IMG_5994 IMG_5994Having a pan like this is not a requirement for any fudge recipe, but it does make for fudge with pretty, uniform corners when cut.  Prior to preparing fudge, line an 8" x 8" x 2" baking pan with plastic wrap that drapes over the sides by 2"-3". Cut an 8" x 8" square of parchment and place it in the bottom atop the plastic wrap.

Making, cooling & slicing Butterscotch & Brickle fudge:

IMG_6377To make butterscotch & bits-o-toffee brickle fudge:

4  ounces mini-marshmallows

1  14-ounce can condensed milk

2  teaspoons each: butterscotch flavoring (all natural and organic preferred) and pure vanilla extract

4  ounces cubed salted butter

16 ounces butterscotch morsels

4  ounces Heath Bits O' Brickle English toffee bits

IMG_6004 IMG_6379 IMG_6379 IMG_6379 IMG_6379 IMG_6379 IMG_6379~Step 1. In a 4-quart saucepan, combine the condensed milk, butterscotch flavoring, vanilla extract and marshmallows.  Over low heat, melt the marshmallows into the mixture, stirring constantly until the mixture is smooth, uniform in color and foamy, 5-6 minutes.  Turn the heat off.

IMG_6013 IMG_6393 IMG_6393 IMG_6393 IMG_6393~Step 2.  With saucepan on the still warm stovetop, add and stir in the butter pieces, butterscotch morsels and brickle bits.  Stir constantly and somewhat vigorously, until the butter and chocolate morsels have melted into the marshmallow mixture and the mixture is smooth (except for the brickle bits) and uniform in color, approximately 1-2 more minutes.

IMG_6405 IMG_6405 IMG_6411 IMG_6411~Step 3.  Transfer fudge to prepared pan.  Using a rubber spatula, distribute fudge into sides and corners of pan.  Give the pan several vigorous back and forth shakes to evenly distribute the fudge.  Set aside, uncovered, for 1 hour -- the surface of the fudge will appear matt and dry (no longer glossy or wet).  Cover with the plastic wrap that is draping over the sides of the pan and refrigerate 6-8 hours or overnight.  Overnight is best as the fudge is very firm and easier to cut.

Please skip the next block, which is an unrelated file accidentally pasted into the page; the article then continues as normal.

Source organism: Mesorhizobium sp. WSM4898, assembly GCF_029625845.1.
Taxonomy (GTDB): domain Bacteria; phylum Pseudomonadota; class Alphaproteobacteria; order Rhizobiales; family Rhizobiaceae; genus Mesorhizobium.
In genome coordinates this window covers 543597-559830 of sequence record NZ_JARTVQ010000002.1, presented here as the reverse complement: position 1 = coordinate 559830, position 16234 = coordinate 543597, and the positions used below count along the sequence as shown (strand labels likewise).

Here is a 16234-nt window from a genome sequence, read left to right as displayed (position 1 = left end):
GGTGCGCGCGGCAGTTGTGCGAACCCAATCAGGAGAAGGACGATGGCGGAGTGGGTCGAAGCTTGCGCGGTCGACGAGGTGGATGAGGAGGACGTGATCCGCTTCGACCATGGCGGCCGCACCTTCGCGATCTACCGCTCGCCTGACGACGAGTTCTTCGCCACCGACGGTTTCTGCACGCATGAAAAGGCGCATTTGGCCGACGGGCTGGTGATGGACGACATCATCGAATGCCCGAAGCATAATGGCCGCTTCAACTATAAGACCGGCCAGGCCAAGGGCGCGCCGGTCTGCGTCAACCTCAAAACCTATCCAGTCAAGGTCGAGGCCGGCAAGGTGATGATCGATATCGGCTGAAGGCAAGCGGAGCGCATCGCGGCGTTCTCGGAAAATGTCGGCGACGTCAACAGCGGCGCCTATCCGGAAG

IMG_6424 IMG_6424 IMG_6475~ Step 4.  Transfer fudge from pan to cutting board by pushing up on the removable pan bottom, by  pulling up on the plastic wrap, or, by inverting pan and pushing down on pan bottom. Remove plastic wrap and peel back parchment. Using a ruler and a knife, measure and score top.  Cut into 32 logs or 64 squares.

Arrange fudge on a plate, cover w/plastic wrap & keep refrigerated until 10-15-20 minutes prior to serving slightly-softened.

IMG_6478Butterscotch & Bits-O-Toffee Brickle Lover's Fudge:  Recipe yields 32, 1" x 2" logs, or, 64, 1" squares.

Special Equipment List: 1, 8" x 8" x 2" baking pan, preferably w/straight-edged corners and removable bottom; plastic wrap; parchment paper; kitchen scale; 4-quart saucepan; large spoon; cutting board; ruler; large chef's knife

6a0120a8551282970b0224df34a06e200bCook's Note: I developed a crush for English toffee in London the 1990's.  There was a Confectioner across the street from our hotel and it was the first place I wandered into on my way to take a bus tour of the city.  While the sweet treat in this photo is something that typically gets made around the Thanksgiving and Christmas holidays, if you'd like to learn a bit more about English toffee, read my post ~ Old-Fashioned Chocolate & Almond Buttercrunch ~.  My freezer is rarely without a bag of English toffee bits in it.

"We are all in this food world together." ~ Melanie Preschutti

(Recipe, Commentary and Photos courtesy of Melanie's Kitchen/Copyright 2019)